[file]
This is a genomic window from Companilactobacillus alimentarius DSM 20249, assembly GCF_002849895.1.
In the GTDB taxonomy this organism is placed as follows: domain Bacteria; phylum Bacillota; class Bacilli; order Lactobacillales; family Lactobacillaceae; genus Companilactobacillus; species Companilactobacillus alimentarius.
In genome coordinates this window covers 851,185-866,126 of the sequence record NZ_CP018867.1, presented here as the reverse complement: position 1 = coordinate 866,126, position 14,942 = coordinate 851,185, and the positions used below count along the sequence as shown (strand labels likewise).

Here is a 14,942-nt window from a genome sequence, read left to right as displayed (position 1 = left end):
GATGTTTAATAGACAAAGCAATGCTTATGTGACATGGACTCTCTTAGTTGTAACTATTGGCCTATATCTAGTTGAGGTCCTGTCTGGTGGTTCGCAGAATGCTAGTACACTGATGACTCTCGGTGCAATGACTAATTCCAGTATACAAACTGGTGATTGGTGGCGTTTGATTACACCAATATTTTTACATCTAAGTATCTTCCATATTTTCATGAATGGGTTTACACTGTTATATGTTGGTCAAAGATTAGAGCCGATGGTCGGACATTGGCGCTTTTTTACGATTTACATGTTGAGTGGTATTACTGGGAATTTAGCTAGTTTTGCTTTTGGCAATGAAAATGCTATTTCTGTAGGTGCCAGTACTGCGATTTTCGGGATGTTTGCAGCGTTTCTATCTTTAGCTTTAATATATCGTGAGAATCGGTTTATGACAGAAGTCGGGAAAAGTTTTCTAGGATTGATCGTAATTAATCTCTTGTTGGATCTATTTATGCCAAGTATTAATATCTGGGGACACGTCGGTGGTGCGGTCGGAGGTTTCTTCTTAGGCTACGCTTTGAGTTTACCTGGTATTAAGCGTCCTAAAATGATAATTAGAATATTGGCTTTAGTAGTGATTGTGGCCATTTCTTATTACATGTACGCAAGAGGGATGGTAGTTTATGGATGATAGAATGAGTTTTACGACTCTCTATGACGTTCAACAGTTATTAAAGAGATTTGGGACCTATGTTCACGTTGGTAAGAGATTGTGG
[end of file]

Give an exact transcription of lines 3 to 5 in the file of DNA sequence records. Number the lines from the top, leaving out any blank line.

In genome coordinates this window covers 851,185-866,126 of the sequence record NZ_CP018867.1, presented here as the reverse complement: position 1 = coordinate 866,126, position 14,942 = coordinate 851,185, and the positions used below count along the sequence as shown (strand labels likewise).

Here is a 14,942-nt window from a genome sequence, read left to right as displayed (position 1 = left end):
GATGTTTAATAGACAAAGCAATGCTTATGTGACATGGACTCTCTTAGTTGTAACTATTGGCCTATATCTAGTTGAGGTCCTGTCTGGTGGTTCGCAGAATGCTAGTACACTGATGACTCTCGGTGCAATGACTAATTCCAGTATACAAACTGGTGATTGGTGGCGTTTGATTACACCAATATTTTTACATCTAAGTATCTTCCATATTTTCATGAATGGGTTTACACTGTTATATGTTGGTCAAAGATTAGAGCCGATGGTCGGACATTGGCGCTTTTTTACGATTTACATGTTGAGTGGTATTACTGGGAATTTAGCTAGTTTTGCTTTTGGCAATGAAAATGCTATTTCTGTAGGTGCCAGTACTGCGATTTTCGGGATGTTTGCAGCGTTTCTATCTTTAGCTTTAATATATCGTGAGAATCGGTTTATGACAGAAGTCGGGAAAAGTTTTCTAGGATTGATCGTAATTAATCTCTTGTTGGATCTATTTATGCCAAGTATTAATATCTGGGGACACGTCGGTGGTGCGGTCGGAGGTTTCTTCTTAGGCTACGCTTTGAGTTTACCTGGTATTAAGCGTCCTAAAATGATAATTAGAATATTGGCTTTAGTAGTGATTGTGGCCATTTCTTATTACATGTACGCAAGAGGGATGGTAGTTTATGGATGATAGAATGAGTTTTACGACTCTCTATGACGTTCAACAGTTATTAAAGAGATTTGGGACCTATGTTCACGTTGGTAAGAGATTGTGG